His appearance was that of a coal miner returning to the outside world after a week of hard labor. As he bent over to get the letter, he paused at the sight of the divided line, and he used his unsteady hand spread the soot over the space. The room next to James opened and the woman he saw from the other night, and a half-naked man, trampled outside. James winced at her new appearance; she didn’t wear her wig, she wore smeared makeup, and her voice dropped to a baritone. The man’s stubby hands pushed the woman onto the wet gravel, and he tossed her clothes beside her.
“You didn’t tell me you had a dick!” the man screamed.
“You still owe me” the woman said and held out her hand.
“Get the fuck outta here!” the man pulled out wads of cash and threw the bills into the air.
“Yah didn’t mind it when I was suckin’ yah tiny dick, and you were fuckin’ my ass!” she said and picked up the money.
“You’ll get yours tonight.” She gave the man the finger and wobbled away on the wet sidewalk.
The man cuffed his hands around his mouth and yelled to her, “Bag yah face honey, bag yah face.” his voice carried in the spacious lot. James watched the spectacle, leaning on his door’s frame, and the creak from his door caught the man’ attention.
“What the fuck yah looking at cock sucker?”
James shook his head and slipped back into his room.
“That was fucking weird,” he said and slapped the envelope in the palm of his hand. “The same address,” he put the package close to his nose, “… and it smells like peaches.” He flipped it on both sides,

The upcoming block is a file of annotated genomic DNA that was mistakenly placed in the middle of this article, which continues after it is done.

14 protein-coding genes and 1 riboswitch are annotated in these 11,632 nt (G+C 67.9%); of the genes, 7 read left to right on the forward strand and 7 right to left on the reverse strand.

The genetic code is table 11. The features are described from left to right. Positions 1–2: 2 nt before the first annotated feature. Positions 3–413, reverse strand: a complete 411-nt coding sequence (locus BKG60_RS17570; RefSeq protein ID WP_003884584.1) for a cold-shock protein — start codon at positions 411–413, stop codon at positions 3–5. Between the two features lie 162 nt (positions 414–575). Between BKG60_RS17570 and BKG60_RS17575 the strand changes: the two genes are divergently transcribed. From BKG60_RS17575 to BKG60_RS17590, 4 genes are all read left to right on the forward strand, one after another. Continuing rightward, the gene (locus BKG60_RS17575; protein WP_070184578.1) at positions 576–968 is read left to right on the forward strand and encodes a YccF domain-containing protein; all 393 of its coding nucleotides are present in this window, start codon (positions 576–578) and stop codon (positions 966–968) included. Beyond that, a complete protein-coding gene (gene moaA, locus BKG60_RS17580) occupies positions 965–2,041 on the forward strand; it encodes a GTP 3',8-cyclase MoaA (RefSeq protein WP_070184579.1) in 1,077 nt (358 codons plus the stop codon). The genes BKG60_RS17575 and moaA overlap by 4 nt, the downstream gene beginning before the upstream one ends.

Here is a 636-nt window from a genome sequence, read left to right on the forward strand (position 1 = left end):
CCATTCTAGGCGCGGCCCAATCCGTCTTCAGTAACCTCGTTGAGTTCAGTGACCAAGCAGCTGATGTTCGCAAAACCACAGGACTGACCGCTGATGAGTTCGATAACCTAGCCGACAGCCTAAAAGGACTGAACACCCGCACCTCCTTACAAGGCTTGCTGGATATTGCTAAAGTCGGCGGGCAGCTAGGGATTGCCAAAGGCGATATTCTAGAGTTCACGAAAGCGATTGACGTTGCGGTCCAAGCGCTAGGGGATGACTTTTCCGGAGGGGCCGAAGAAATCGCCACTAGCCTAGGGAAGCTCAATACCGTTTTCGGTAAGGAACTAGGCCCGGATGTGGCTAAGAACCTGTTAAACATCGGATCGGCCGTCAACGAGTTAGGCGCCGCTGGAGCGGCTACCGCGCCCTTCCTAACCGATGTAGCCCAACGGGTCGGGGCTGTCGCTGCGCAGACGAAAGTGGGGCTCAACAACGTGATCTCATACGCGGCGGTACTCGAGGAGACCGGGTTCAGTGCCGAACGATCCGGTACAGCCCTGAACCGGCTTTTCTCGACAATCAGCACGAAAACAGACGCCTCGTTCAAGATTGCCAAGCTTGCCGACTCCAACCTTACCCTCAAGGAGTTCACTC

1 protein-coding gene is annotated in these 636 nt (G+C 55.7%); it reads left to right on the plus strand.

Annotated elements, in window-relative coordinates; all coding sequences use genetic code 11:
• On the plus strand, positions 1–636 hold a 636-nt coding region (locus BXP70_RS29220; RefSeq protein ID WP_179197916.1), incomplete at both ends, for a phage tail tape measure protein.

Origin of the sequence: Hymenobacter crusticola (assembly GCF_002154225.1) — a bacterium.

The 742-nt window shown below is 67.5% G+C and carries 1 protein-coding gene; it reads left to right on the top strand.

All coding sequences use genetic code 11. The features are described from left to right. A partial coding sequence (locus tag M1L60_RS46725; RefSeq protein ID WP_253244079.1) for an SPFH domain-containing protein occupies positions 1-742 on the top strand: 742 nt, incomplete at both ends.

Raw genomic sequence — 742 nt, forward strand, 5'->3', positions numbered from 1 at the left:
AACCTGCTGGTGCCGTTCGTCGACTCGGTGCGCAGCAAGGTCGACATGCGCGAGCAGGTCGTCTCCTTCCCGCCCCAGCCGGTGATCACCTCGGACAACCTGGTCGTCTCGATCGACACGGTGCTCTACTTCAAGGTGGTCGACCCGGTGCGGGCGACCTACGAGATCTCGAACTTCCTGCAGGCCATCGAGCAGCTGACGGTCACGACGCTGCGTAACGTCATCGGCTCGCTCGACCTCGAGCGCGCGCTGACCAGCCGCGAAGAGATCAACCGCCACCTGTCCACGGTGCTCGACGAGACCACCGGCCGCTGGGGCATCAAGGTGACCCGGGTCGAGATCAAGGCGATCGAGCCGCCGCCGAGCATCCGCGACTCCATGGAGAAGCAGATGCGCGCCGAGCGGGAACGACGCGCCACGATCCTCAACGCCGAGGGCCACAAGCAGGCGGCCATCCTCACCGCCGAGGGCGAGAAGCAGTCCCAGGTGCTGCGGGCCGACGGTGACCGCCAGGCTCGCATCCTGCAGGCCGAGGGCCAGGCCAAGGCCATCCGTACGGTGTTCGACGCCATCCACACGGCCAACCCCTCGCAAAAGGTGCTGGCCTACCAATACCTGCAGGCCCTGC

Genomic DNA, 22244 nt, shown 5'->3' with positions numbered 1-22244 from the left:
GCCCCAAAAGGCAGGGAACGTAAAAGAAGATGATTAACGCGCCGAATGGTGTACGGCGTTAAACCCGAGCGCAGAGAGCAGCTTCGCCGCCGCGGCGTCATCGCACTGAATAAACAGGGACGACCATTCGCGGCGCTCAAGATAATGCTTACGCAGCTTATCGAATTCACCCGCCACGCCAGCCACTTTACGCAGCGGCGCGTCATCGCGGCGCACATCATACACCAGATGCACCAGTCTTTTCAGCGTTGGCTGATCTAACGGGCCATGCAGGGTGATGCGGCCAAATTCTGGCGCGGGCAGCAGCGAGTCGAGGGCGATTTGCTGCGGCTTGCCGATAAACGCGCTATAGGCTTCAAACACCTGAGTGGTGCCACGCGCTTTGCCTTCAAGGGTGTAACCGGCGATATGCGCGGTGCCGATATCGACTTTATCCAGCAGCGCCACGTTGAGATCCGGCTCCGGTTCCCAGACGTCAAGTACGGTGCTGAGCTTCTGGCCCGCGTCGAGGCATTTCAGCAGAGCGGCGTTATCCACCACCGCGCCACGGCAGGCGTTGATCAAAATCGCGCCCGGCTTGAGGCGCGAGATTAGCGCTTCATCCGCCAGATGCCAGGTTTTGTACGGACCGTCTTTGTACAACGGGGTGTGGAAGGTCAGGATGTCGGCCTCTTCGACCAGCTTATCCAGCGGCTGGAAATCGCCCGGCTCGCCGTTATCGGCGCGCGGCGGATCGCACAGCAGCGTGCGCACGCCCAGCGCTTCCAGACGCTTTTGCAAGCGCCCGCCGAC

“Who the hell is this?”
“Meet him at one thirty or meet the barrel?” He repeated and chewed away at his fingernails and rustled his tangled hair.
“Get rid of him?” He rushed to the envelope and ripped the packaging to shreds.
“Yah time is running out if you wanna be done with him, now’s the chance. You can’t escape him at 1:30, not even in death. He won’t stop until you’re his.”
“What do I do?” James clutched the letter in his hands and sat back in the chair. The letter scrapped away the idea of suicide that callused on his brain.
“It is about time I shave this,” he said while rubbing his thumb and index finger against the wiry facial hair. Afterwards, he lumbered into the bathroom and switched on the light.
When the lights came on, hundreds of roaches scattered into different directions inside the sink and into the walls. They didn’t drive him out of the bathroom, and he flicked the ones that crawled on his body onto the floor and smashed the ones on the sink. He stood in front of a mirror a mirror covered with every type of human secretion and mold, and touched his sunken cheekbones, drug his fingers across his stubby beard, and felt the grooves of time written under his eyes.